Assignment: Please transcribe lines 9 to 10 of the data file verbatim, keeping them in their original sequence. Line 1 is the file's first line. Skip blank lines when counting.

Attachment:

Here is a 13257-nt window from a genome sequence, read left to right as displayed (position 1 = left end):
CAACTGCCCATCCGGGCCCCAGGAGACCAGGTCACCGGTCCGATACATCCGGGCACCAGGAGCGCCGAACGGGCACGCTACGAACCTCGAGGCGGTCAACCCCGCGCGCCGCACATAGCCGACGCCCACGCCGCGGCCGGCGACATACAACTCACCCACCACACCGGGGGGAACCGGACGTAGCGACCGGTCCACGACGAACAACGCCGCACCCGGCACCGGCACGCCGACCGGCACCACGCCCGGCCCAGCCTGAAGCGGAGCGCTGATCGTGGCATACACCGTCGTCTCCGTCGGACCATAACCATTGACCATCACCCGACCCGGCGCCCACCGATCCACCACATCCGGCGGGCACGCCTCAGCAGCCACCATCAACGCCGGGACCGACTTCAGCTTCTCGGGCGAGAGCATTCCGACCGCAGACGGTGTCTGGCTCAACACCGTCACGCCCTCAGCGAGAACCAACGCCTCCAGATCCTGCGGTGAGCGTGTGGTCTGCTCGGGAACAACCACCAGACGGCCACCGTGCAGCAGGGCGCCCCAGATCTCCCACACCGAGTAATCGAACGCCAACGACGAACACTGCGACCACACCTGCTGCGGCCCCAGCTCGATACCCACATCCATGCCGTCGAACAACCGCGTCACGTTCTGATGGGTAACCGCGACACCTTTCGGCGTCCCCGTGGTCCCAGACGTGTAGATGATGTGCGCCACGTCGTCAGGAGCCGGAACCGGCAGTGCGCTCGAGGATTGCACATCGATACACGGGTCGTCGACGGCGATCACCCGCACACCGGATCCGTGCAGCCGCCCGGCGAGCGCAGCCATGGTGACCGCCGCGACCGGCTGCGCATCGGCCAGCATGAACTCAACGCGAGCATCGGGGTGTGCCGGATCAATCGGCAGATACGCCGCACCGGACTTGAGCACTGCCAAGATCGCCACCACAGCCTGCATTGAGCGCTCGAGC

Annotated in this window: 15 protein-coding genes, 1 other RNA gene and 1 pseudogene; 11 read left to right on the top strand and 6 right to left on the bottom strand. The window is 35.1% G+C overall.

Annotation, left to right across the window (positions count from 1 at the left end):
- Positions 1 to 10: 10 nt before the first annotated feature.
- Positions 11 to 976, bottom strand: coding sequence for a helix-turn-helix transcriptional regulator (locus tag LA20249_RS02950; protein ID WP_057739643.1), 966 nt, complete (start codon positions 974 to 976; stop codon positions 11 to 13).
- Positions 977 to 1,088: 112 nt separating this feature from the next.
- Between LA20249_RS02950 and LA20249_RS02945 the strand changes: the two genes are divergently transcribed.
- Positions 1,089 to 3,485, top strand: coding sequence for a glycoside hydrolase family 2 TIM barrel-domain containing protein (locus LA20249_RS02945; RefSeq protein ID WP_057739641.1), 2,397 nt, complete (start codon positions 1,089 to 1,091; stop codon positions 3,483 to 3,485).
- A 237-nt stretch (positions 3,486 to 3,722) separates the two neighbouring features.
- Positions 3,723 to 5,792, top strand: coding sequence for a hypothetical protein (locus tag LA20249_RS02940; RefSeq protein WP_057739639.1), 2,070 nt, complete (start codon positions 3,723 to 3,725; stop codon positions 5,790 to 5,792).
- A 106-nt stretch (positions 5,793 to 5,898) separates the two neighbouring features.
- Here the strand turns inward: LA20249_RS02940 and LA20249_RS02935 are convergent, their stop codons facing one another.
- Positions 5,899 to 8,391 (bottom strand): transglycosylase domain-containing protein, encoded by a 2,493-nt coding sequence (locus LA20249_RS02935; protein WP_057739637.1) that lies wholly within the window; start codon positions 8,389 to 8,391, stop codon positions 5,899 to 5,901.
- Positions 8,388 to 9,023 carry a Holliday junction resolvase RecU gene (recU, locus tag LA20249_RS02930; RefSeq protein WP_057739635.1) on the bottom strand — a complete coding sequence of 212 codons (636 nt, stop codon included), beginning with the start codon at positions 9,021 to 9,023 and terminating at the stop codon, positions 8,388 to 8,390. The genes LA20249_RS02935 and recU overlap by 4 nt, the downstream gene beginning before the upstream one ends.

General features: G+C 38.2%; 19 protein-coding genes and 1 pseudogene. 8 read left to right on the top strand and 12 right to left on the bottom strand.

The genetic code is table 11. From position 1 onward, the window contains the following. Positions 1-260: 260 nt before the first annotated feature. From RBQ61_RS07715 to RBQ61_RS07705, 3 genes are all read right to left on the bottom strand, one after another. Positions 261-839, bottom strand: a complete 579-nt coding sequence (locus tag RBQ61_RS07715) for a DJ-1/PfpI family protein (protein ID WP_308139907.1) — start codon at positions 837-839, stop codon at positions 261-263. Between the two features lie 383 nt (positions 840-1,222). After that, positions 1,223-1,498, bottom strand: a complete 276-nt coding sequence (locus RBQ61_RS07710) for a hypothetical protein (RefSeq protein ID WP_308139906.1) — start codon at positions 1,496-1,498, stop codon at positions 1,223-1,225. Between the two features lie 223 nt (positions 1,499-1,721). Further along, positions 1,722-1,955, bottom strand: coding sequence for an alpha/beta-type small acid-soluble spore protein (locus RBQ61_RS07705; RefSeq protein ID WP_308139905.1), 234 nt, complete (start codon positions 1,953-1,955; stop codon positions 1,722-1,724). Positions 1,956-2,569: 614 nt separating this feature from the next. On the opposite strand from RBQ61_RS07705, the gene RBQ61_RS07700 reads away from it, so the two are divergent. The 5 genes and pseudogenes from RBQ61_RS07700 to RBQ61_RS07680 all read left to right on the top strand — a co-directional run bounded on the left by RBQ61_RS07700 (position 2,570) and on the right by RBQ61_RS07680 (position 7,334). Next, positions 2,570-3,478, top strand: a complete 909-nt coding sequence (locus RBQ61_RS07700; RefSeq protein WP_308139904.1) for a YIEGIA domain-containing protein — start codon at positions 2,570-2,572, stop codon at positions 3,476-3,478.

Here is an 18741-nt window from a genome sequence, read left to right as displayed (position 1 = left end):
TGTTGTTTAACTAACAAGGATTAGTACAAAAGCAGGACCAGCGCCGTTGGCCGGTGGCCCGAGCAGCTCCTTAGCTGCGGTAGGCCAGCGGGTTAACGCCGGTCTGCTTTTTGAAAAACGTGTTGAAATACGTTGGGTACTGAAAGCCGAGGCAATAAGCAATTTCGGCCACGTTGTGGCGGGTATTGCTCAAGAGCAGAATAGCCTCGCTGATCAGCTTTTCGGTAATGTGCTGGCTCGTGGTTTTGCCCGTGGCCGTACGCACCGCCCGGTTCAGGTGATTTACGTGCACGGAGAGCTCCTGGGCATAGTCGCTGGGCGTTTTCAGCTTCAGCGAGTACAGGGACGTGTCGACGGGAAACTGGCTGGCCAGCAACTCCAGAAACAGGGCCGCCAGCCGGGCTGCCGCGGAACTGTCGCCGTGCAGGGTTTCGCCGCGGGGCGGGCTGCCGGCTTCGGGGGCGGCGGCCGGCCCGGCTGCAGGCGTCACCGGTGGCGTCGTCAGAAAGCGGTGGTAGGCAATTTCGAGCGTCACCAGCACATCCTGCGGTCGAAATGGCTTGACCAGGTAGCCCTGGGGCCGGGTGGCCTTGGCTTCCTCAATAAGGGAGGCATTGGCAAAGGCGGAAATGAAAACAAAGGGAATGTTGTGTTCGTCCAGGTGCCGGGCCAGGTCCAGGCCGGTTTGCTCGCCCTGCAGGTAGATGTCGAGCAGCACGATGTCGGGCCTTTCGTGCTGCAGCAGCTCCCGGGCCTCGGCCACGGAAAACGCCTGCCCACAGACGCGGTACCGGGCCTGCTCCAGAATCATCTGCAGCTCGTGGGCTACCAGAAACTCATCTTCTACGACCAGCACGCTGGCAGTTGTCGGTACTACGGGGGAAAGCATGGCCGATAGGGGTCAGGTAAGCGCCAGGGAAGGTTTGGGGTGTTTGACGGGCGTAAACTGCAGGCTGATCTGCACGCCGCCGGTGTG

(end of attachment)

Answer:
- Positions 1,089 to 3,485, top strand: coding sequence for a glycoside hydrolase family 2 TIM barrel-domain containing protein (locus LA20249_RS02945; RefSeq protein ID WP_057739641.1), 2,397 nt, complete (start codon positions 1,089 to 1,091; stop codon positions 3,483 to 3,485).
- A 237-nt stretch (positions 3,486 to 3,722) separates the two neighbouring features.